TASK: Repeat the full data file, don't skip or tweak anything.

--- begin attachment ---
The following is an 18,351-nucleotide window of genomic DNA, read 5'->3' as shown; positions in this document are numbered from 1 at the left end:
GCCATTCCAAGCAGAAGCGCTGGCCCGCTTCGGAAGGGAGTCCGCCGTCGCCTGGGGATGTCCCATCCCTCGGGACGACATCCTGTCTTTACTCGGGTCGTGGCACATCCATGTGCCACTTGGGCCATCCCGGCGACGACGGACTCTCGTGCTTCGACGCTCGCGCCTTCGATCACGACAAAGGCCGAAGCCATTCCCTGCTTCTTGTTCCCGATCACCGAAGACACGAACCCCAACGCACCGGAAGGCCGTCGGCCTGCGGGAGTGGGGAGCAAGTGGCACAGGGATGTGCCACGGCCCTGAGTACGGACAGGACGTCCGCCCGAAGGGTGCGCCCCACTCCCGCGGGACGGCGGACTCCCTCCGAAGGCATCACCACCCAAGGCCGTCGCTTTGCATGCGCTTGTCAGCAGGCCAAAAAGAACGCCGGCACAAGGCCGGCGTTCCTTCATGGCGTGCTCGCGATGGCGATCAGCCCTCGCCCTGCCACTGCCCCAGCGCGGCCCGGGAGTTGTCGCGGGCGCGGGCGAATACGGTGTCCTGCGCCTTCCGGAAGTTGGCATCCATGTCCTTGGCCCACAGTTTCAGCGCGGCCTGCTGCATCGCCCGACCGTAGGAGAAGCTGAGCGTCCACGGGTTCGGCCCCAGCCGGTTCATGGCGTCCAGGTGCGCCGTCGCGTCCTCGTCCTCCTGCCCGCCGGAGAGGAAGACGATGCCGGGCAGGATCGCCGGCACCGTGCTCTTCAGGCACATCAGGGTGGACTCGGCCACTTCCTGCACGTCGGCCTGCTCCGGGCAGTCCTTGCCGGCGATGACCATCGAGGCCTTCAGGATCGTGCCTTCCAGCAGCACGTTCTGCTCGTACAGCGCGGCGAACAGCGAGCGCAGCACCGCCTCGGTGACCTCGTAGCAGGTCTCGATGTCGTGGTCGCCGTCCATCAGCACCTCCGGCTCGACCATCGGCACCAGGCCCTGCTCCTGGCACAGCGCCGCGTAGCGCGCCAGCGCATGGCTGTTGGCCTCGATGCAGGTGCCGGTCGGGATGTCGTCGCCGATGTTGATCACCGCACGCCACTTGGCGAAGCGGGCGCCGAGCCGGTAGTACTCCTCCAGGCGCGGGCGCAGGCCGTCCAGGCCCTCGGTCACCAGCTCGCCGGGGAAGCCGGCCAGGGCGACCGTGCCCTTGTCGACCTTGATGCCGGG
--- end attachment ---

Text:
The following is an 18,351-nucleotide window of genomic DNA, read 5'->3' as shown; positions in this document are numbered from 1 at the left end:
GCCATTCCAAGCAGAAGCGCTGGCCCGCTTCGGAAGGGAGTCCGCCGTCGCCTGGGGATGTCCCATCCCTCGGGACGACATCCTGTCTTTACTCGGGTCGTGGCACATCCATGTGCCACTTGGGCCATCCCGGCGACGACGGACTCTCGTGCTTCGACGCTCGCGCCTTCGATCACGACAAAGGCCGAAGCCATTCCCTGCTTCTTGTTCCCGATCACCGAAGACACGAACCCCAACGCACCGGAAGGCCGTCGGCCTGCGGGAGTGGGGAGCAAGTGGCACAGGGATGTGCCACGGCCCTGAGTACGGACAGGACGTCCGCCCGAAGGGTGCGCCCCACTCCCGCGGGACGGCGGACTCCCTCCGAAGGCATCACCACCCAAGGCCGTCGCTTTGCATGCGCTTGTCAGCAGGCCAAAAAGAACGCCGGCACAAGGCCGGCGTTCCTTCATGGCGTGCTCGCGATGGCGATCAGCCCTCGCCCTGCCACTGCCCCAGCGCGGCCCGGGAGTTGTCGCGGGCGCGGGCGAATACGGTGTCCTGCGCCTTCCGGAAGTTGGCATCCATGTCCTTGGCCCACAGTTTCAGCGCGGCCTGCTGCATCGCCCGACCGTAGGAGAAGCTGAGCGTCCACGGGTTCGGCCCCAGCCGGTTCATGGCGTCCAGGTGCGCCGTCGCGTCCTCGTCCTCCTGCCCGCCGGAGAGGAAGACGATGCCGGGCAGGATCGCCGGCACCGTGCTCTTCAGGCACATCAGGGTGGACTCGGCCACTTCCTGCACGTCGGCCTGCTCCGGGCAGTCCTTGCCGGCGATGACCATCGAGGCCTTCAGGATCGTGCCTTCCAGCAGCACGTTCTGCTCGTACAGCGCGGCGAACAGCGAGCGCAGCACCGCCTCGGTGACCTCGTAGCAGGTCTCGATGTCGTGGTCGCCGTCCATCAGCACCTCCGGCTCGACCATCGGCACCAGGCCCTGCTCCTGGCACAGCGCCGCGTAGCGCGCCAGCGCATGGCTGTTGGCCTCGATGCAGGTGCCGGTCGGGATGTCGTCGCCGATGTTGATCACCGCACGCCACTTGGCGAAGCGGGCGCCGAGCCGGTAGTACTCCTCCAGGCGCGGGCGCAGGCCGTCCAGGCCCTCGGTCACCAGCTCGCCGGGGAAGCCGGCCAGGGCGACCGTGCCCTTGTCGACCTTGATGCCGGG